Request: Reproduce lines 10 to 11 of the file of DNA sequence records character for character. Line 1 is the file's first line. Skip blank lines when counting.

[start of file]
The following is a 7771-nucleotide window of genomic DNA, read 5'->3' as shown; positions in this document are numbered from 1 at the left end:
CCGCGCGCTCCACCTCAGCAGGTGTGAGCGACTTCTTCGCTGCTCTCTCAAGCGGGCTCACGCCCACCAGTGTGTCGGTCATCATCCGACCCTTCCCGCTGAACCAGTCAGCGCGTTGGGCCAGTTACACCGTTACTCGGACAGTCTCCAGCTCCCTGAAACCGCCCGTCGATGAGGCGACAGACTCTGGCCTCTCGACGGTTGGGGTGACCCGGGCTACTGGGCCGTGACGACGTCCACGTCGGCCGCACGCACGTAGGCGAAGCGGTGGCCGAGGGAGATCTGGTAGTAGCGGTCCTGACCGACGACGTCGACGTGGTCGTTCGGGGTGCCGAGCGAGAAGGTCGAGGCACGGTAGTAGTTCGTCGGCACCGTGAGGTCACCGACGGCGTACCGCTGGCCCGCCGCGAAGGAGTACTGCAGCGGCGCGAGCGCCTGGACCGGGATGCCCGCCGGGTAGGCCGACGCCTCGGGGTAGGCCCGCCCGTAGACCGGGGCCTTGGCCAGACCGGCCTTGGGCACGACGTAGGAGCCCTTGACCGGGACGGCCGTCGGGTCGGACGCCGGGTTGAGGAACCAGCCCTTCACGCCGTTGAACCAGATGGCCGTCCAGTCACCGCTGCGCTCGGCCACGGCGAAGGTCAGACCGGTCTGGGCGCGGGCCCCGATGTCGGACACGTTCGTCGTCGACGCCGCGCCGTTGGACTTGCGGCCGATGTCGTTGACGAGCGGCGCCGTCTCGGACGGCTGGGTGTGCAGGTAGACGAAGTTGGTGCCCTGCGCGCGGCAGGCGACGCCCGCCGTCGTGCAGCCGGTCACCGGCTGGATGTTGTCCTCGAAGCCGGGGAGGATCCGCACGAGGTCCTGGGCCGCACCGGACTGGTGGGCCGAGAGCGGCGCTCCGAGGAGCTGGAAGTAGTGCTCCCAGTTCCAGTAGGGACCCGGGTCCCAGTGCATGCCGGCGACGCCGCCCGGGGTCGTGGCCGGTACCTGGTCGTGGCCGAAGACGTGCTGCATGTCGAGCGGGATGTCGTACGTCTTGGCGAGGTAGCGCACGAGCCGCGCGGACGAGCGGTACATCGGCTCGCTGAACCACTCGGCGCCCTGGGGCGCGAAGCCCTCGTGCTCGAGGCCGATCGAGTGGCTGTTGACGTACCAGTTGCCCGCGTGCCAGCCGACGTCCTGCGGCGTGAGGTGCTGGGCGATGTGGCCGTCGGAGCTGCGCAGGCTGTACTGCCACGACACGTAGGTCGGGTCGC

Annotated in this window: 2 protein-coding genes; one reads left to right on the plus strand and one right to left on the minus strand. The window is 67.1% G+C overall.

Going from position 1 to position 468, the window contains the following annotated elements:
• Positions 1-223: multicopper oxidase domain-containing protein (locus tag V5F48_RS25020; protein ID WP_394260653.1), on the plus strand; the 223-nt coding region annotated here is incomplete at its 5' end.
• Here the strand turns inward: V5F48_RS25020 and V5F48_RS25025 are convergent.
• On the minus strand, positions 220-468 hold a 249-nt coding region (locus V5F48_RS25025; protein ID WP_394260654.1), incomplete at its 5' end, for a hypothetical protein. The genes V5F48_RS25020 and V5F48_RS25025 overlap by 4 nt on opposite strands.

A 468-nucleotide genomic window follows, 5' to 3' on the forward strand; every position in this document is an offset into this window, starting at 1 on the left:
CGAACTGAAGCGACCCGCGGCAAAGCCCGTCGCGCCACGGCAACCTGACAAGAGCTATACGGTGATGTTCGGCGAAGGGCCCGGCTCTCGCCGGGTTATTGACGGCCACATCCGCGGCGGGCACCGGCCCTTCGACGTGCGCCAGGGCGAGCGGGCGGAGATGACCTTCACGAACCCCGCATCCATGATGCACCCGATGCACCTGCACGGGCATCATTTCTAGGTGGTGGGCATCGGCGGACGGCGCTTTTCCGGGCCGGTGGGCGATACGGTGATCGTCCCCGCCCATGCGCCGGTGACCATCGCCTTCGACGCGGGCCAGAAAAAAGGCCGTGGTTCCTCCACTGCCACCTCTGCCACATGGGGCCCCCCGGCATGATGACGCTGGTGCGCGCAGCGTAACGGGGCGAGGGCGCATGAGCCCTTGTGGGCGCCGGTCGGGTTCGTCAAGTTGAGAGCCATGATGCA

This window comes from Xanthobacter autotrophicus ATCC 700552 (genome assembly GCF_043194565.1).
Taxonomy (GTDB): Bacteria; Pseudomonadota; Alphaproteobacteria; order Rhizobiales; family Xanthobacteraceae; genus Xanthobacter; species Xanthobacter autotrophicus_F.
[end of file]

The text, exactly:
This window comes from Xanthobacter autotrophicus ATCC 700552 (genome assembly GCF_043194565.1).
Taxonomy (GTDB): Bacteria; Pseudomonadota; Alphaproteobacteria; order Rhizobiales; family Xanthobacteraceae; genus Xanthobacter; species Xanthobacter autotrophicus_F.